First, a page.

The Financial Services Ombudsman is able to adjudicate on complaints arising from the mis-selling of financial products and the obvious advantage of this system is that the investor does not incur costs by engaging the Ombudsman. However, the Ombudsman cannot consider complaints arising from events prior to 1st January 2010 and can only award a maximum of £150,000 in compensation. For those investors who have suffered losses in excess of this sum, or who acquired a financial product prior to 2010, the appropriate step is to bring a claim in the Royal Court.
Do you feel under pressure and tempted to spend money that you cannot afford at Christmas? To help you stay within your budget, the Consumer Council has put together a food and present planner.
If you use this or any planner, you are less likely to exceed your budget, and your money should go further.
Can’t print it? We can pop a copy in the post to you. Please call on 611161 or email us at email@example.com
Yuletide Puddings & PriceWatch
we taste tested 4 budget and 4 slightly more luxurious Christmas Puddings from our local supermarkets – Now it is your turn to see if you agree with our testers!
Heading out for a festive meal? Can a Service Charge be added to your drinks bill? Equip yourself with the knowledge to fully understand service charges.
We have joined forces with Trading Standards to list out Ten Tips to help survive Christmas
The Channel Island Financial Ombudsman has been in operation for a year now and the latest results show just what you have been complaining about and whether they can help or not.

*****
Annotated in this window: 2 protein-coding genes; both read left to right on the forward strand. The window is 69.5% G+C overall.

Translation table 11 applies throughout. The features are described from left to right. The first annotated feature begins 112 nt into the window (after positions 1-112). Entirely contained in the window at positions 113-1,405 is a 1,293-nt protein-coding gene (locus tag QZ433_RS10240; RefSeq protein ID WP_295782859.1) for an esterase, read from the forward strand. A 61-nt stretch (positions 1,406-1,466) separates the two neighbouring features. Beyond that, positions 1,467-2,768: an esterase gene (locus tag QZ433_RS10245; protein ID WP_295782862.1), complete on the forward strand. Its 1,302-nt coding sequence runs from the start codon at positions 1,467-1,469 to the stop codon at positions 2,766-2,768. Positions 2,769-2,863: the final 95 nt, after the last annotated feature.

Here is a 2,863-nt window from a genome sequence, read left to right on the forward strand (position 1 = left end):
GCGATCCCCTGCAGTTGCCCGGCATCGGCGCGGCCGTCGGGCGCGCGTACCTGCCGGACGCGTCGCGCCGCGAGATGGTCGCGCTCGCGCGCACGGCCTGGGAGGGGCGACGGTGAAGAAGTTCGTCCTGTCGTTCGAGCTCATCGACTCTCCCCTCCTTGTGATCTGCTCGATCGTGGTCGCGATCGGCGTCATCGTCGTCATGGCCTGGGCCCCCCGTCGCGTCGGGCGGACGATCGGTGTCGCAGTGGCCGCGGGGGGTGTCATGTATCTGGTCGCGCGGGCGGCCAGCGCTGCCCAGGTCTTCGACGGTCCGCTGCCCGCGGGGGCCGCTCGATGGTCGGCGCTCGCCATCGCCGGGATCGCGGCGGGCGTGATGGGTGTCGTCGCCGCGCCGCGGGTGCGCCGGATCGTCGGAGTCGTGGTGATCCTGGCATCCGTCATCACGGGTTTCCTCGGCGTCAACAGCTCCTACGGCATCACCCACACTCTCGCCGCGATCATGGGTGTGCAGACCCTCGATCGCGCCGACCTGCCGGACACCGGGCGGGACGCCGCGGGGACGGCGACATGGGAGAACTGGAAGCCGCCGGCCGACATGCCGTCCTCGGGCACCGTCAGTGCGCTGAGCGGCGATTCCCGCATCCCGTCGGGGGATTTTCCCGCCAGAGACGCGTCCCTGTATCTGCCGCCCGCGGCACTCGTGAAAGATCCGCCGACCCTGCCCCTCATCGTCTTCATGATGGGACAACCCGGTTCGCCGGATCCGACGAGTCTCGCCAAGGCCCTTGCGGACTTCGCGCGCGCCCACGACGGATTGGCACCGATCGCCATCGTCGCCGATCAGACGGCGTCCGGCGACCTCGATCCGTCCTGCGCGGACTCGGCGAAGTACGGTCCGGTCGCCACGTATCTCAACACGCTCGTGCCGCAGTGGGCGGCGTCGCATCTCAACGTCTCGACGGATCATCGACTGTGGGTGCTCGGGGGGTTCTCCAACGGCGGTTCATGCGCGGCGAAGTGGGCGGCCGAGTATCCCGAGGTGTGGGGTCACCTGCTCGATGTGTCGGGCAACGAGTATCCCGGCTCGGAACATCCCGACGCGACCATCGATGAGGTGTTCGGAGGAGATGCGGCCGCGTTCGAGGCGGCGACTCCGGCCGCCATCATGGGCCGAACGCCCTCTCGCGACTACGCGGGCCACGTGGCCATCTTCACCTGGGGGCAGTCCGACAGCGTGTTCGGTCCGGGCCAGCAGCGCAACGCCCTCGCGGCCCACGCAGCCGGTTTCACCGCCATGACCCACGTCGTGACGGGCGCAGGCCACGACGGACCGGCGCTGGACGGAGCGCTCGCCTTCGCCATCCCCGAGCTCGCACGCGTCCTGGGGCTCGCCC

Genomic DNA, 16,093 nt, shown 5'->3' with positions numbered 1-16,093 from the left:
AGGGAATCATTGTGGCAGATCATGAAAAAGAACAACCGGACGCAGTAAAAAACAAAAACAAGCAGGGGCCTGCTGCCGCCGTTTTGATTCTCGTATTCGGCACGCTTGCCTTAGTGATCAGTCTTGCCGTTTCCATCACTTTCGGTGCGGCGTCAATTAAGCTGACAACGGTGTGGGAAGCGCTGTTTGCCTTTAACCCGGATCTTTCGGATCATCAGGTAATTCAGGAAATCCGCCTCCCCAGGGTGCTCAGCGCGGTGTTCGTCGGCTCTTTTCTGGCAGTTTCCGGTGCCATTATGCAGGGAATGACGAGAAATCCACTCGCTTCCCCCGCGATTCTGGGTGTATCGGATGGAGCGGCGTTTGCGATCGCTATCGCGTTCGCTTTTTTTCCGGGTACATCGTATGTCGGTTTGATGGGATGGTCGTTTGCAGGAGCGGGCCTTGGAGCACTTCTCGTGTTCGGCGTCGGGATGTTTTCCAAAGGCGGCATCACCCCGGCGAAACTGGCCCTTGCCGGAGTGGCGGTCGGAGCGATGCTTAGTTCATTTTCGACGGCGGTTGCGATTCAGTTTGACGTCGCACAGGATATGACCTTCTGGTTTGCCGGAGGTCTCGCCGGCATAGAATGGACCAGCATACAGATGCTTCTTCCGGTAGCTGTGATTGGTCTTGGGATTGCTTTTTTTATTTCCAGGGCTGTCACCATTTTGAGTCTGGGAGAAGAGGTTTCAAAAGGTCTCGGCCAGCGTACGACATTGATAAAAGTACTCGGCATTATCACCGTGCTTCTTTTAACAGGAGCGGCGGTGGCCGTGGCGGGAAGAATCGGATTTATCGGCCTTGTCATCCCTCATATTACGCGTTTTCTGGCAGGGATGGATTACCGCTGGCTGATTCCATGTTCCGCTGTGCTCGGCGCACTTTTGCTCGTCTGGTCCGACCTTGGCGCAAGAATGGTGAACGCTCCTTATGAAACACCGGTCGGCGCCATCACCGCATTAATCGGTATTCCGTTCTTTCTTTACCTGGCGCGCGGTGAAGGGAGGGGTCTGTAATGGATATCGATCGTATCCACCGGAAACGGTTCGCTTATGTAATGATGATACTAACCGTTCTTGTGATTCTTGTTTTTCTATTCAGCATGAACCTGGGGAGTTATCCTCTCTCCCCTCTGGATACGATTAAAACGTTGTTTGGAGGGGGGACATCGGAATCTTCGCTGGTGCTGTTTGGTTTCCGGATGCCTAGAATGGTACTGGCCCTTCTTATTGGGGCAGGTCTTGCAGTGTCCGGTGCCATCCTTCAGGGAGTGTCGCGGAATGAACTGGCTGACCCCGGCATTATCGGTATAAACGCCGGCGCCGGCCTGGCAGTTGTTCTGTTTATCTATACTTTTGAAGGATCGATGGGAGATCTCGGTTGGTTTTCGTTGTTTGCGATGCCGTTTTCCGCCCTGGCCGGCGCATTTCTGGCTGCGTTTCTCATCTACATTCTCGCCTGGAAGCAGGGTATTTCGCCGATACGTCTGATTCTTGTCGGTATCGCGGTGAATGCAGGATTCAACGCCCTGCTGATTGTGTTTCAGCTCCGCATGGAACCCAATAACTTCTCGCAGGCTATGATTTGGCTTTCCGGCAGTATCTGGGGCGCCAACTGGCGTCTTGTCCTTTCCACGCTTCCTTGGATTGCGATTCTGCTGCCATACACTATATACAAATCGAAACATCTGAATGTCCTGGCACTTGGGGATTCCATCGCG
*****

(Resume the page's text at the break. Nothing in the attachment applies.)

Fancy joining us for one of our #free lunchtime seminars? The next topics include Financial Mis-Selling, Long Term Care, Curatorships, Consumer Protection, SCAMS and more….
Are you paying unnecessary IPT?
Insurance Premium Tax (IPT) is a UK tax applied to general insurance premiums. There are two rates. Standard at 9.5% and a higher rate of 20% for travel insurance, mechanical / electrical appliances insurance and some vehicle insurance.
Premiums for risks located outside the UK are usually exempt. Therefore if you are taking out an insurance policy with a UK supplier, ask about exempting IPT before you enter into the contract or renewal. Some suppliers may ask you to fill out an IPT exemption declaration form confirming your residential status as being permanently outside of the UK for the period of insurance. It is likely that you will have to return this before the supplier deducts the IPT. Ask what the arrangements are before you sign up or renew. In most cases they will not refund retrospective overpayments.
3 Recent Case Studies Mick and Pam have private medical insurance. They are automatically charge IPT even though the supplier knows they are non-UK residents. In the past, they used to send Mick an IPT exemption form to fill out with their annual renewal. When it was returned they would send out a revised renewal with the IPT removed. They have stopped this practice and it is now down to Mick to request and send in this form on renewal and he will not receive a reminder. Remembering to follow these steps on renewal has reduced their premiums by £60 per month, although the provider will not entertain a retrospective refund for the couple of years Mick did not realise he was being charged IPT.
Vicky and her friends required travel insurance for a European holiday. As they booked through one particular operator, they opted for their travel insurance which was available online (through a third party provider). After obtaining a quotation, Vicky resisted the temptation to pay there and then. Instead, she called the provider giving her quotation reference and asked for the IPT to be deducted. After a little convincing and reference to their own website to prove the policy extends to Jersey, the provider was happy to take payment over the phone for the insurance cover less the IPT and the insurance policy was then emailed to Vicky.